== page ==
Use of the product is widespread in various parts of the world including South America, China, and Japan. It is far less popular in the U.S. due to a well-entrenched existing sugar industry. Efforts to gain a foothold in the U.S. has been routinely blocked until December, 2008 when Stevia became approved by the FDA for use as a food additive.
Since we first posted this article on the web back in 2000 the stevia scene has grown from being found only in the occasional heath food store to nationwide notoriety. New brands are appearing on the market almost daily. One of the first is TruVia a new sugar substitute product. We have also seen flavored gelatins and even stevia-laced chewing gum.
Our Stevia plant is one of our favorite garden novelty herbs. We always off a leaf for guests to taste to see if they might guess what it is. It is really fun and easy to grow. It is perennial so it dies down in the winter and comes back up in the spring. The plant is very tolerant of dry conditions and imperfect soil. It is best to underwater rather than over water.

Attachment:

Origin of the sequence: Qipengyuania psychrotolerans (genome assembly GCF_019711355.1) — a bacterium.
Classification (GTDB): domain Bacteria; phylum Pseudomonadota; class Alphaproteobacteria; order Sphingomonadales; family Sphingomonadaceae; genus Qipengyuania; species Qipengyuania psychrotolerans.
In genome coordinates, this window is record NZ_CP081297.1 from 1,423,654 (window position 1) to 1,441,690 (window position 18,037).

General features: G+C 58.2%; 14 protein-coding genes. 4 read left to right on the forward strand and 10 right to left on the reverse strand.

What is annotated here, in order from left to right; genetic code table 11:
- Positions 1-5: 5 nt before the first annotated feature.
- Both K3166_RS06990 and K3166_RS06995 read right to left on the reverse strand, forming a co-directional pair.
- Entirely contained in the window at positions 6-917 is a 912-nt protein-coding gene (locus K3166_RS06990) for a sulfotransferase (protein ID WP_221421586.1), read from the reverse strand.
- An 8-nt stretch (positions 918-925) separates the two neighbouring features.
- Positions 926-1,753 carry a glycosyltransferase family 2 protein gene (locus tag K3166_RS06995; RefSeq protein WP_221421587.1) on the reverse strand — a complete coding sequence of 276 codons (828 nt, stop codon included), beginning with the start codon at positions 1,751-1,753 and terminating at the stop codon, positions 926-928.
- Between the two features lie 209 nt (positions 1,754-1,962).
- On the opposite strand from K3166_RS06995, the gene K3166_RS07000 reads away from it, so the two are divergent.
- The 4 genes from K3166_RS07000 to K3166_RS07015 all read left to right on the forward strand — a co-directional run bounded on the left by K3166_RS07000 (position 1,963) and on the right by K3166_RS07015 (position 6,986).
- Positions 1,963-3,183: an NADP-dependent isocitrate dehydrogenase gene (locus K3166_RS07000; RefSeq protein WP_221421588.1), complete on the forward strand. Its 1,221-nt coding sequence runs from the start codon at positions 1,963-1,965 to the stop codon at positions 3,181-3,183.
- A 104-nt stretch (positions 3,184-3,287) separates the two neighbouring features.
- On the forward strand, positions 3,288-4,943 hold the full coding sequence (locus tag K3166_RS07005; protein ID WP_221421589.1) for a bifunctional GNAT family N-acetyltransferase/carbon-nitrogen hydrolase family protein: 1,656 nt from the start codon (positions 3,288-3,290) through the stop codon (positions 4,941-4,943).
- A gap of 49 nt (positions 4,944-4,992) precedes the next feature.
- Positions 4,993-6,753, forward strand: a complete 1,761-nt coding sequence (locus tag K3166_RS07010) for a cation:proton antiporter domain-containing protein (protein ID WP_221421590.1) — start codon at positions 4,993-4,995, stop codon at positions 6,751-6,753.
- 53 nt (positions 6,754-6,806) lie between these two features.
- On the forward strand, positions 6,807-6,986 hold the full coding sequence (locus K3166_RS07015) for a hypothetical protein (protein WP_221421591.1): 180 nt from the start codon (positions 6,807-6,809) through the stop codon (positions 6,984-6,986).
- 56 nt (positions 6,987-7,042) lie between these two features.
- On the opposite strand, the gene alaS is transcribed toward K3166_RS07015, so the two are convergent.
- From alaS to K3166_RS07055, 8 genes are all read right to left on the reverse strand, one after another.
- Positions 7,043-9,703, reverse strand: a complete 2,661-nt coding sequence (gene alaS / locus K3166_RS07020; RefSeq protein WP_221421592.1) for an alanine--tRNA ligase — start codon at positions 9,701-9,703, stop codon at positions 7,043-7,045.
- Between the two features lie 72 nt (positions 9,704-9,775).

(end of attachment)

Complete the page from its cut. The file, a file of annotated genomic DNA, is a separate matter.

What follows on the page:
We have been seeing plants at local Farmer's Markets. The plant produces slightly serrated leaves on long stems. The white flowers are small and delicate. The leaves are very sweet to the taste. You can also purchase stevia seeds. They are so small and fine they almost float away but germinate readily. The plant shown in the photograph was grown from our seed. Because the plants tend to hybridize the plant you grow from seed may look different from the plant you find at the local nursery.